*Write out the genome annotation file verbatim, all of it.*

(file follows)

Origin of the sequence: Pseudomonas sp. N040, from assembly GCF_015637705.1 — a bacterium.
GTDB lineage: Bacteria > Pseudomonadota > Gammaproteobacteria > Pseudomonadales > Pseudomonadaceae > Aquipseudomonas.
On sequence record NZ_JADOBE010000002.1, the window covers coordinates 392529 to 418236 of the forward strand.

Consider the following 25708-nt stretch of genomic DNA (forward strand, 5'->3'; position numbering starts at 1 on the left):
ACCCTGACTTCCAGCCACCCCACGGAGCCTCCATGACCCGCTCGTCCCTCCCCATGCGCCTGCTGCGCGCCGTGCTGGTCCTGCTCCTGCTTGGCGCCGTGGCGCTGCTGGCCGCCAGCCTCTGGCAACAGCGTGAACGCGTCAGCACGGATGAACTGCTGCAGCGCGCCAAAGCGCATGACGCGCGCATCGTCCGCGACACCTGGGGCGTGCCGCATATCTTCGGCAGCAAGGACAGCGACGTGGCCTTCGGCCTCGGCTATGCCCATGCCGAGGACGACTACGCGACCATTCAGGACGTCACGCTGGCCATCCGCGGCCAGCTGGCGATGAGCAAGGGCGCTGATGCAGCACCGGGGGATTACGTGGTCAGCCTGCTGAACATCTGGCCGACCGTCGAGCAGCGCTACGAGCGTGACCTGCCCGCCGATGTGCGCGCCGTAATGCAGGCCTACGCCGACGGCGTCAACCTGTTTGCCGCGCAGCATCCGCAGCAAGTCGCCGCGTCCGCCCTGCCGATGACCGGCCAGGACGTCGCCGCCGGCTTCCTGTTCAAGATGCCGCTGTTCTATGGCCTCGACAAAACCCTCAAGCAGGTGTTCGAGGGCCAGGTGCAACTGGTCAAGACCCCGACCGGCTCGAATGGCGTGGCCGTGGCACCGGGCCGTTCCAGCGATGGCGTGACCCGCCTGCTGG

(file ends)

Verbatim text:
Origin of the sequence: Pseudomonas sp. N040, from assembly GCF_015637705.1 — a bacterium.
GTDB lineage: Bacteria > Pseudomonadota > Gammaproteobacteria > Pseudomonadales > Pseudomonadaceae > Aquipseudomonas.
On sequence record NZ_JADOBE010000002.1, the window covers coordinates 392529 to 418236 of the forward strand.

Consider the following 25708-nt stretch of genomic DNA (forward strand, 5'->3'; position numbering starts at 1 on the left):
ACCCTGACTTCCAGCCACCCCACGGAGCCTCCATGACCCGCTCGTCCCTCCCCATGCGCCTGCTGCGCGCCGTGCTGGTCCTGCTCCTGCTTGGCGCCGTGGCGCTGCTGGCCGCCAGCCTCTGGCAACAGCGTGAACGCGTCAGCACGGATGAACTGCTGCAGCGCGCCAAAGCGCATGACGCGCGCATCGTCCGCGACACCTGGGGCGTGCCGCATATCTTCGGCAGCAAGGACAGCGACGTGGCCTTCGGCCTCGGCTATGCCCATGCCGAGGACGACTACGCGACCATTCAGGACGTCACGCTGGCCATCCGCGGCCAGCTGGCGATGAGCAAGGGCGCTGATGCAGCACCGGGGGATTACGTGGTCAGCCTGCTGAACATCTGGCCGACCGTCGAGCAGCGCTACGAGCGTGACCTGCCCGCCGATGTGCGCGCCGTAATGCAGGCCTACGCCGACGGCGTCAACCTGTTTGCCGCGCAGCATCCGCAGCAAGTCGCCGCGTCCGCCCTGCCGATGACCGGCCAGGACGTCGCCGCCGGCTTCCTGTTCAAGATGCCGCTGTTCTATGGCCTCGACAAAACCCTCAAGCAGGTGTTCGAGGGCCAGGTGCAACTGGTCAAGACCCCGACCGGCTCGAATGGCGTGGCCGTGGCACCGGGCCGTTCCAGCGATGGCGTGACCCGCCTGCTGG